# Chemical Calculations | General Chemistry 2

## Mass-Mole-Number Relationship

**Mole number n (in mol):**

The number of moles in a sample

$\mathrm{n}=\frac{\mathrm{m}}{\mathrm{M}}$

m = mass of the substance (in g)

M = molar mass of the substance (in g.mol^{-1})

$\mathrm{n}=\frac{\mathrm{N}}{{\mathrm{N}}_{\mathrm{A}}}$

N = number of particles in the substance

N_{A} = Avogadro’s number = 6.022 x 10^{23} mol^{-1}

Number of mole n in 2.0 g of N_{2}:n = $\frac{{\mathrm{m}}_{{\mathrm{N}}_{2}}}{{\mathrm{M}}_{{\mathrm{N}}_{2}}}$

m

_{N2}= 2.0 g

M_{N2}= 2 x M_{N}= 2 x 14.0 = 28.0 g.mol^{-1}⇒ n = $\frac{2.0}{28.0}$ = 7.1 x 10

^{-2}mol

Number of nitrogen atom N_{N}in 2.0 g of N_{2}:n = $\frac{{\mathrm{m}}_{{\mathrm{N}}_{2}}}{{\mathrm{M}}_{{\mathrm{N}}_{2}}}$ = $\frac{{\mathrm{N}}_{{\mathrm{N}}_{2}}}{{\mathrm{N}}_{\mathrm{A}}}$

m

_{N2}= 2.0 g

M_{N2 }= 28.0 g.mol^{-1}

N_{N2}= 2 x N_{N}

N_{A}= 6.022 x 10^{-23}mol^{-1}⇒ N

_{N2}= N_{A}x $\frac{{\mathrm{m}}_{\mathrm{N}2}}{{\mathrm{M}}_{\mathrm{N}2}}$ = 4.3 x 10^{22}atomsN

_{N}= 2 x N_{N2}= 8.6 x 10^{22}atoms

## Percent Composition by Mass

The percent composition by mass is the percent of the total mass contributed by each element of a compound. It is calculated as follows:

%X = n x $\frac{{\mathrm{M}}_{\mathrm{X}}}{{\mathrm{M}}_{\mathrm{compound}}}$ x 100%

%X = percent composition of X

n = number of atoms X in a molecule of the compound

M_{x} = atomic mass of X (in amu or g.mol^{-1})

M_{compound} = molecular mass of the compound (in amu or g.mol^{-1})

Determine %Al in Al_{2}(SO_{4})_{3}:%Al = n x $\frac{{\mathrm{M}}_{\mathrm{Al}}}{{\mathrm{M}}_{{\mathrm{Al}}_{2}{\left({\mathrm{SO}}_{4}\right)}_{3}}}$ x 100%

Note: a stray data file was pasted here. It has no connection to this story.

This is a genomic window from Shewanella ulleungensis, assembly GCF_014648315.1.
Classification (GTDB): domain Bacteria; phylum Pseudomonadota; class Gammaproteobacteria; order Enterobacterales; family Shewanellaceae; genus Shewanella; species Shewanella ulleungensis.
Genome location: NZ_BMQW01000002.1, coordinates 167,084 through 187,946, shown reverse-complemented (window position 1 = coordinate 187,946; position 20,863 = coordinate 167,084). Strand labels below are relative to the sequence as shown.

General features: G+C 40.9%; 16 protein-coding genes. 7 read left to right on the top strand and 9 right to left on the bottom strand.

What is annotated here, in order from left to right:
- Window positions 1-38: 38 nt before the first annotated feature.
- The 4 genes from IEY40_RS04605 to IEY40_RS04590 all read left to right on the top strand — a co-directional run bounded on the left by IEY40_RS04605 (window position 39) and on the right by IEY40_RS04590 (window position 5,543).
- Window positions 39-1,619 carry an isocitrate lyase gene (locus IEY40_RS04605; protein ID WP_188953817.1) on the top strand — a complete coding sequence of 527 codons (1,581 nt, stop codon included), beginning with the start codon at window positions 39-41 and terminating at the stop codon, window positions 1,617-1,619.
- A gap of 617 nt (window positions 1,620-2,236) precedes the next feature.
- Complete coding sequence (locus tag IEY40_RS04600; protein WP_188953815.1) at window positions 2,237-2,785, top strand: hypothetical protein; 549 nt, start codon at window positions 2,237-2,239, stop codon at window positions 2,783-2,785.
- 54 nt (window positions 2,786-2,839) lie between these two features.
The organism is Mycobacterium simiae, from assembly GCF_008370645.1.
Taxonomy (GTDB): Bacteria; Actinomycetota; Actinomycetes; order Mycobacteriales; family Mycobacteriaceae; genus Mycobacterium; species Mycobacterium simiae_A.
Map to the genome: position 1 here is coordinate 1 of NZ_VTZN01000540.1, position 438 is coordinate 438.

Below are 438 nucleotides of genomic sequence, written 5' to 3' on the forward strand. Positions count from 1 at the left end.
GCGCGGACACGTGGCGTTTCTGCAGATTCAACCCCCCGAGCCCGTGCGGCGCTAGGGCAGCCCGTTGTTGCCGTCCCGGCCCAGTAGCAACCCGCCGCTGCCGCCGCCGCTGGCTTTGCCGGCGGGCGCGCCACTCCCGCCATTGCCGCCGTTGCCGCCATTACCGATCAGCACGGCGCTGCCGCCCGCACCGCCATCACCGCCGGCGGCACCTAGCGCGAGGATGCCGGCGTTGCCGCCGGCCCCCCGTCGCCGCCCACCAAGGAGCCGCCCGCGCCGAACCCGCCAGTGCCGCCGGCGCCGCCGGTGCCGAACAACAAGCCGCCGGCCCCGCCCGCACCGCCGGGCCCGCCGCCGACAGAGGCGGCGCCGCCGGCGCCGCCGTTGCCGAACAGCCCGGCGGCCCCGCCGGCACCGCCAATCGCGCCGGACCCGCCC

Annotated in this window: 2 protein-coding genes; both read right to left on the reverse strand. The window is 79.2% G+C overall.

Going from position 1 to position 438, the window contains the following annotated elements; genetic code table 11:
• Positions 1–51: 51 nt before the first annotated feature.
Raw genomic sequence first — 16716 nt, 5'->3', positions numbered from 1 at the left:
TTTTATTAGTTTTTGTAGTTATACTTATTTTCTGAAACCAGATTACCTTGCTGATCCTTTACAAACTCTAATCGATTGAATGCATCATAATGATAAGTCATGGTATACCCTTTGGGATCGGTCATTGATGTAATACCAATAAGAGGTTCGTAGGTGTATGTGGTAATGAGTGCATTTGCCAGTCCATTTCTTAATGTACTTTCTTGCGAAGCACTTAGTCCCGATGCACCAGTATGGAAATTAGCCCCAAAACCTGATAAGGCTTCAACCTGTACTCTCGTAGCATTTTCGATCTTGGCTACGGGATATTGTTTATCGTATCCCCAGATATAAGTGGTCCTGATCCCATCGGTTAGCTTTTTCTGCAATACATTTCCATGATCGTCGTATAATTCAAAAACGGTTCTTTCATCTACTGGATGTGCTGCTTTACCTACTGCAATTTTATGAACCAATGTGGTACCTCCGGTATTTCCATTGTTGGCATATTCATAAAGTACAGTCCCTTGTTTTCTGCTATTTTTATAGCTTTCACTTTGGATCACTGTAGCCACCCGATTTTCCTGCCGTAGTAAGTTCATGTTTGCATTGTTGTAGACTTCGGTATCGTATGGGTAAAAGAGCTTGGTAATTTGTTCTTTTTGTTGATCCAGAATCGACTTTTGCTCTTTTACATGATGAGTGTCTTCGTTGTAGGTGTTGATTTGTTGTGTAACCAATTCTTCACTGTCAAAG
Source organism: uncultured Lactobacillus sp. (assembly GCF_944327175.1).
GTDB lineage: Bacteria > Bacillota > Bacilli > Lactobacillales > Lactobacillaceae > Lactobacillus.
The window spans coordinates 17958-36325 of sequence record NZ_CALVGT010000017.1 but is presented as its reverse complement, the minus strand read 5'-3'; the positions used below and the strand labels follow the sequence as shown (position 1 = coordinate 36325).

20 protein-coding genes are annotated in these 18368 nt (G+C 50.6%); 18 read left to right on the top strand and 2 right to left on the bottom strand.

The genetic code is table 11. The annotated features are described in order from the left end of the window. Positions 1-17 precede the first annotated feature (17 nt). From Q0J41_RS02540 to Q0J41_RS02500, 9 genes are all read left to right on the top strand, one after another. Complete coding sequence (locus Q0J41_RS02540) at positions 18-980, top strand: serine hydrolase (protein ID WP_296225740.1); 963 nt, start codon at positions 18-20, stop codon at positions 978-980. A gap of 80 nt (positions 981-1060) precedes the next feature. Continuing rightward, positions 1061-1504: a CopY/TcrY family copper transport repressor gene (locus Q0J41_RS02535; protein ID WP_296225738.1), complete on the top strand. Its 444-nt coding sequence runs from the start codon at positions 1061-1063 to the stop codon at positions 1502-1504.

n = 2 [2 atoms of Al in one molecule of Al

_{2}(SO_{4})_{3}]

M_{Al}= 26.98 g.mol^{-1}

M_{Al2(SO4)3}= 2 M_{Al }+ 3 M_{S}+ 12 M_{O}= 342.14 g.mol^{-1}%Al = 2 x $\frac{26.98}{342.14}$ x 100 = 15.77 %

## Stoichiometry

**Stoichiometric coefficients:**

The numeric values written to the left of each species in a chemical equation to balance the equation. The stoichiometric coefficients can be interpreted as the number of molecules or the number of moles of a substance produced or consumed during the reaction

3 H

_{2}+ N_{2}→ 2 NH_{3}Molecular interpretation: 3 molecules of H

_{2}react with 1 molecule of N_{2}to form 2 molecules of NH_{3}

Molar interpretation: 3 moles of H_{2}react with 1 mole of N_{2}to form 2 moles of NH_{3}

**Stoichiometry:**

The** **calculations of the masses, moles, or volumes of reactants and products involved in a chemical reaction. Reactants are said to be in stoichiometric amounts when their are combined in the same relative amounts as those represented in the balanced chemical equation

Stoichiometry problems:

- How much of a product can be formed starting from a certain amount of reactants
- How much of one reactant is necessary to react with a given amount of another
- How much reactant is required to produce a desired amount of product

**How to solve stoichiometry problems:**

- Balancing the chemical equation
- Calculate the molar masses of reactants and products of interest
- Convert all given masses to moles
- Use the balanced equation to determine the stoichiometric ratios
- Calculate the number of moles of desired materials
- Calculate the masses of desired materials

## Limiting Reactant

**Limiting reactant:**

The reactant that is consumed completely in a chemical reaction. The limiting reactant determines the maximum amount of product that can be formed during a reaction

**How to determine the limiting reactant:**

a A + b B → c C

- Consider one of the starting reagents as the limiting reactant (for example A)
- Calculate the mole number of the other reagent, B, required for a complete reaction of A

Be sure to use the stoichiometric ratios of the balanced equation: $\frac{{\mathrm{n}}_{\mathrm{A}}}{\mathrm{a}}$ = $\frac{{\mathrm{n}}_{\mathrm{B}}}{\mathrm{b}}$ - Compare the amount of B needed for a complete reaction with the actual amount of B:

If amount of B needed > actual amount of B, B is the limiting reactant

If actual amount of B > amount of B needed, A is the limiting reactant

## Percent Yield

**Theoritical vs. actual yield:**

Theoritical yield: the amount of product that will form if all the limiting reactant is consumed

Actual yield: the amount of product actually recovered

**Percent yield:**

A measure of the efficiency of a chemical reaction. The percent yield is calculated as follows:

% yield = $\frac{\mathrm{actual}\mathrm{yield}}{\mathrm{theoretical}\mathrm{yield}}$ x 100